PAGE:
Dry martini. Lemon peel. Shaken — not stirred.
James Bond is unmistakably known for that cocktail and a variant, the Vesper.
But the fictional British Secret Service agent was no stranger to other drinks, including celebratory champagne and even the occasional beer. In fact, in two dozen movies over the past six decades, he’s been seen sipping on alcohol precisely 109 times, according to a study published in the Medical Journal of Australia.
Public health experts at the University of Otago in New Zealand analyzed Bond films to better understand his patterns of alcohol use. Their findings? Bond had a “severe” and “chronic” drinking problem, and he performed some pretty risky maneuvers while under the influence of alcohol.
“Chronic risks include frequently drinking prior to fights, driving vehicles (including in chases), high stakes gambling, operating complex machinery or devices, contact with dangerous animals, extreme athletic performance and sex with enemies, sometimes with guns or knives in the bed,” lead author Nick Wilson said.
Wilson, a public health professor, said that the Bond movies are “very good for studying trends in behaviors such as smoking and drinking.” He added that “it was also a fun study to do — and the ridiculousness of some of Bond’s actions after drinking helped give the work some scope for a laugh.”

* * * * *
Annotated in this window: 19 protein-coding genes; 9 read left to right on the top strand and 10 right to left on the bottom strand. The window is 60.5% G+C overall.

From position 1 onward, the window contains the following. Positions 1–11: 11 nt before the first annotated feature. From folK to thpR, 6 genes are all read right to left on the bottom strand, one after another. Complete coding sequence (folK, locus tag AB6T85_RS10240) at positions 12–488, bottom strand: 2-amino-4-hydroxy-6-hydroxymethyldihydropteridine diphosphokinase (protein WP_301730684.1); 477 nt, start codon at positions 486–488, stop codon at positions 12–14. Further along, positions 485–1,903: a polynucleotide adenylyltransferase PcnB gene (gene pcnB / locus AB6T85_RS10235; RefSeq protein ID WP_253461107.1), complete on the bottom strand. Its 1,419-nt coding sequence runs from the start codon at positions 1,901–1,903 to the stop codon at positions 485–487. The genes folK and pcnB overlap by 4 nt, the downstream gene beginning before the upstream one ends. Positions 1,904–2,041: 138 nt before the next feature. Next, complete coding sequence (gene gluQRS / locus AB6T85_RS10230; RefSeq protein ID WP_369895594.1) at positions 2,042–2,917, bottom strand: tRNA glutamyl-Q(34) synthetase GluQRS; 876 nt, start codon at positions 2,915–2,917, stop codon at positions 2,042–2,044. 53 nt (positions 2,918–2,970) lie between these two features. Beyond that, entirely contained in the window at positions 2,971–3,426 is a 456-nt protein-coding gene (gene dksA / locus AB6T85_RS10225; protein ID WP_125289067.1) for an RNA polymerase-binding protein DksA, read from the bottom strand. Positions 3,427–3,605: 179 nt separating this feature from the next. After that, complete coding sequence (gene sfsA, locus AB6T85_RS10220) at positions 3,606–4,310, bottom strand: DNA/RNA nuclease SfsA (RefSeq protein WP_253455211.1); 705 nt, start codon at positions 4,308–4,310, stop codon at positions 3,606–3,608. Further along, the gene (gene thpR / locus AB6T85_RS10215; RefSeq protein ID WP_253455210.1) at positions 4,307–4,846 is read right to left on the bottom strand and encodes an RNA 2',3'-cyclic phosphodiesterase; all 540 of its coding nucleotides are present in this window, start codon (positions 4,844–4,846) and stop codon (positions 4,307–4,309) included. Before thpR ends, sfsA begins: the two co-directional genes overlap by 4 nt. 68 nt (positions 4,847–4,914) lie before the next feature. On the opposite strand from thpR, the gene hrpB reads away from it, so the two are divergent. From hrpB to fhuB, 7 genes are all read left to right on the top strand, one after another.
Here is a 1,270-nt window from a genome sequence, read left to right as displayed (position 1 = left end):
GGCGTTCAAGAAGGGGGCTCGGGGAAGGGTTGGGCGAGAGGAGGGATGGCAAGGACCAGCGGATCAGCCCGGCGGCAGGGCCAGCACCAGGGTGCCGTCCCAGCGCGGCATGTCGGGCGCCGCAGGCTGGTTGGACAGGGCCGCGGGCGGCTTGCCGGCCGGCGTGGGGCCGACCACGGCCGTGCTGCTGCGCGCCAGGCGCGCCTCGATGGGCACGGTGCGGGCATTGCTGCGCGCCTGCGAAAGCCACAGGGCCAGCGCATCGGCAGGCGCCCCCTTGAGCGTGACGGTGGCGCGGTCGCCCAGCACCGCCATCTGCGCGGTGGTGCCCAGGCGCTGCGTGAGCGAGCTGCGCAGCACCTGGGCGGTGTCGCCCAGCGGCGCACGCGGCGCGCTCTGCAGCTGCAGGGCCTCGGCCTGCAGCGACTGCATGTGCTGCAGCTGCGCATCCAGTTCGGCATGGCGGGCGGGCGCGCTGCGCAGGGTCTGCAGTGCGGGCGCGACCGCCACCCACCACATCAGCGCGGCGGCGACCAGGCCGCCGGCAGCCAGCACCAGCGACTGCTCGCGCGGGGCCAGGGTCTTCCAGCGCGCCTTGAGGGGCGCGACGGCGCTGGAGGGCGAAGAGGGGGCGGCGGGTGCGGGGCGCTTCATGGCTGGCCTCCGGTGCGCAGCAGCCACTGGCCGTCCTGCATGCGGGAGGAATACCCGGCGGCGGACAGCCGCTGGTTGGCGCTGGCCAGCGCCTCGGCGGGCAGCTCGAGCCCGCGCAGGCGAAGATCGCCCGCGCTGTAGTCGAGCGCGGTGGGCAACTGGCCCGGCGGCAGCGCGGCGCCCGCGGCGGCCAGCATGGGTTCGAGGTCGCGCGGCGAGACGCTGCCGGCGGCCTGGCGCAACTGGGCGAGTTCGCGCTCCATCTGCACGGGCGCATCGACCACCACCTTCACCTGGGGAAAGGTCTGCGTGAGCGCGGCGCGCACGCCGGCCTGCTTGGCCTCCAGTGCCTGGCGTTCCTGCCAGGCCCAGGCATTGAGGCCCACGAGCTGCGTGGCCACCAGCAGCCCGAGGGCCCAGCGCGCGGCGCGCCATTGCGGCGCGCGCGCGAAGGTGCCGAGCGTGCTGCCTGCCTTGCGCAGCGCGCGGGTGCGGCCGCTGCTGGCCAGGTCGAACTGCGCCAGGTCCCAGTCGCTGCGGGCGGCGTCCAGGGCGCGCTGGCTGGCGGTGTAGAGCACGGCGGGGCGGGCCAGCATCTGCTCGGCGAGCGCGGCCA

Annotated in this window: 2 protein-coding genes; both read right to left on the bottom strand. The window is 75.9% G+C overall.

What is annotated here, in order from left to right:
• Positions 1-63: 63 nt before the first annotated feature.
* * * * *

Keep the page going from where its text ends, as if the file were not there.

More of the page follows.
The study, titled “Licence to swill: James Bond’s drinking over six decades,” found that the British spy met more than half of the criteria for alcohol use disorder as defined by the American Psychiatric Association.
In one film, “Quantum of Solace,” Bond consumed at least six Vespers, his concoction consisting of gin, vodka and a blend of wines called Kina Lillet. That amount of alcohol, according to the researchers, would have raised Bond’s blood alcohol level high enough to cause a coma, heart failure or even death.
It seems that even Bond is not immune to the consequences of alcoholism.
In 2002’s “Die Another Day,” a medical professional conducting a body scan on Bond alluded to an alcohol-induced health issue, saying: “Liver not too good.”
“It’s definitely him then,” someone replied.
The New Zealand researchers suggested that Bond should seek professional help. They also offered some suggestions to help minimize “his risks in the short term”:
• Avoid alcohol on the job — especially when taking on “complex tasks, including aerial combat in helicopter gunships and deactivation of nuclear weapons,” which “are best done with a zero blood alcohol level.”
• Avoid drinking with sexual partners “who may want to disable, capture or kill him.”
• Find other interests, for example, “his nascent interests in lepidopterology (study of moths and butterflies) revealed when commenting expertly on M’s collection.”
They also had a suggestion for Bond’s boss.
“Bond’s workplace should be a more responsible employer by referring him to work-funded counselling or psychiatric support services for managing his alcohol use disorder,” the study concluded.